Benjamin Franklin Papers

From Benjamin Franklin to Pennsylvania Assembly Committee of Correspondence, 13 March 1768

To Pennsylvania Assembly Committee of Correspondence

ALS: Yale University Library

London, March 13. 1768


On the Receipt of your Letter of Jan. 20. Mr. Jackson and myself waited on Lord Hillsborough the new Secretary of State for American Affairs, and communicated to him the Contents, pressing the Necessity of enforcing the Orders already sent to Sir William Johnson for immediately settling the Affair of the Boundary Line with the Indians. His Lordship was pleased to assure us that he would cause Duplicates of the Orders to be forwarded by this Packet, and urge the Execution of them.

We communicated also the Copy of General Gage’s Letter, and the Messages that had passed between the Governor and the House thereupon.8 His Lordship acquainted us, that a Letter from Governor Penn had been shown him by the Proprietor, importing that a horrid Murder had lately been committed on the Indians, upon which the Governor had issued a Proclamation for apprehending the Murderer; and that a Bill was under his and the Council’s Consideration, to prevent future Settlements on Indian Lands.9 But his Lordship remark’d that these Messages had not been communicated to him by the Proprietor.

Government here begins to grow tired of the enormous Expence of Indian Affairs, and of maintaining Posts in the Indian Country; and it is now talk’d of as a proper Measure, to abandon those Posts, demolishing all but such as the Colonies may think fit to keep up at their own Expence; and also to return the Management of their own Indian Affairs into the Hands of the respective Provinces as formerly. What the Result will be is uncertain, Councels here being so continually fluctuating.1 But I have urged often, that after taking those Affairs out of our Hands, it seems highly incumbent on the Ministry not to neglect them, but to see that they are well managed, and the Indians kept in Peace. I think however, that we should not too much depend on their doing this, but look to the matter a little ourselves, taking every Opportunity of conciliating the Affections of the Indians, by seeing that they always have Justice done them, and sometimes Kindness. For I assure you that here are not wanting People, who, tho’ not now in the Ministry, no one knows how soon they may be, and, if they were Ministers, would take no Step to prevent an Indian War in the Colonies, being of Opinion, which they express openly, that it would be a very good Thing; in the first Place to chastise the Colonists for their Undutifulness, and then to make them sensible of the Necessity of Protection by the Troops of this Country.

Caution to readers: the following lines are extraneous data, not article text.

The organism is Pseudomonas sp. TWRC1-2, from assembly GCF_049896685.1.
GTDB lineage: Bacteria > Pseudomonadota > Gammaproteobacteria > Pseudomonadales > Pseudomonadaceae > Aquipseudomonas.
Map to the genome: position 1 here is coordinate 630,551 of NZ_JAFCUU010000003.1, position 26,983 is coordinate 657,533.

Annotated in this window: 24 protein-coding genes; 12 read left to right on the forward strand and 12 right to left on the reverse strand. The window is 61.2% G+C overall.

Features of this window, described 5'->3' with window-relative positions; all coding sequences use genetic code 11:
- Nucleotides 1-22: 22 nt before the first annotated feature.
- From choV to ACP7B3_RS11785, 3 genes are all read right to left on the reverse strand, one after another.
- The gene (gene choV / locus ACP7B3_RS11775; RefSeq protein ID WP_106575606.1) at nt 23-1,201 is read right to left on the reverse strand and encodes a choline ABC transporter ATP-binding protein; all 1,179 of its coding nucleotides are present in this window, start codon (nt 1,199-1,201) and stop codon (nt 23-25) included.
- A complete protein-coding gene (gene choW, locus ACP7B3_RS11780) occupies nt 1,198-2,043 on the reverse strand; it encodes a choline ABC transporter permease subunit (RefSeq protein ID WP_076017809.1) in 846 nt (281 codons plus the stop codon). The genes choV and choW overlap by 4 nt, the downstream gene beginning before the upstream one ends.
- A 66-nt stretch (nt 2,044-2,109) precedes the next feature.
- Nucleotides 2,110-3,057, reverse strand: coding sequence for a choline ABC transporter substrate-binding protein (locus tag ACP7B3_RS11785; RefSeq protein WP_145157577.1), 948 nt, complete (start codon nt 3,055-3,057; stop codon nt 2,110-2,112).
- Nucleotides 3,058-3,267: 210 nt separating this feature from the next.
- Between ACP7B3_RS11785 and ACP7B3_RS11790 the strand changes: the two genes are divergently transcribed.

Mr. Jackson being now taken up with his Election-Business2 may hardly have time to write by this Opportunity: But he joins with me in Respects to you and the Assembly, and Assurances of our most faithful Services. I am, Gentlemen, Your most obedient and most humble Servant.

B Franklin

Joseph Galloway, } Esquires, the Committee of Correspondence
Joseph Fox,
Thomas Livesey,
Joseph Richardson,
James Pemberton,
John Ross,
Isaac Pearson,
William Rodman,

[Note numbering follows the Franklin Papers source.]

8For the orders sent to Sir William Johnson by Shelburne, Gage’s letter, and the other matters mentioned see the Committee’s letter to BF and Jackson above, Jan. 19, 1768. Hillsborough did forward, on March 12, a copy of Shelburne’s orders to Johnson, but emphasized that a final settlement of all the problems with the Indians was impossible until the government had worked out a system for dealing with them. (Hillsborough to Gage: Alvord and Carter, eds., Trade and Politics, p. 213.) The interview that BF describes probably took place on Feb. 24, when he had an appointment. See above, p. 50.

9For Gov. Penn’s proclamation see Pa. Col. Recs., IX, 420. For the long negotiations over the bill against squatters on Indian land see ibid., 421–2, 426, 448; 8 Pa. Arch., VII, 6109, 6111–12, 6115–20.

1Counsels had been fluctuating for months. In October Shelburne had sent the Board of Trade a long memorandum, suggesting that the Indian superintendencies be abolished and their jurisdiction returned to the separate colonies, that most of the military posts on the frontier be abandoned, and that new colonies be established on the Mississippi and Ohio and at Detroit. Alvord and Carter, eds., Trade and Politics, pp. 77–80. On March 7, 1768, the Board replied: the superintendents should be retained to control all land negotiations with the Indians, but jurisdiction over trade with them should be returned to the colonial governments; only three military posts should be kept and garrisoned by British troops, at Michilimachinac, Detroit, and Niagara; and no colonizing west of the Alleghenies should be permitted. Ibid., pp. 183–203. The changes that BF mentions as under consideration went further than the Board’s report in strengthening colonial authority.

2Jackson had been representing Weymouth and Melcombe Regis, but in the election of 1768 he stood for New Romney. Namier and Brooke, House of Commons, II, 669.

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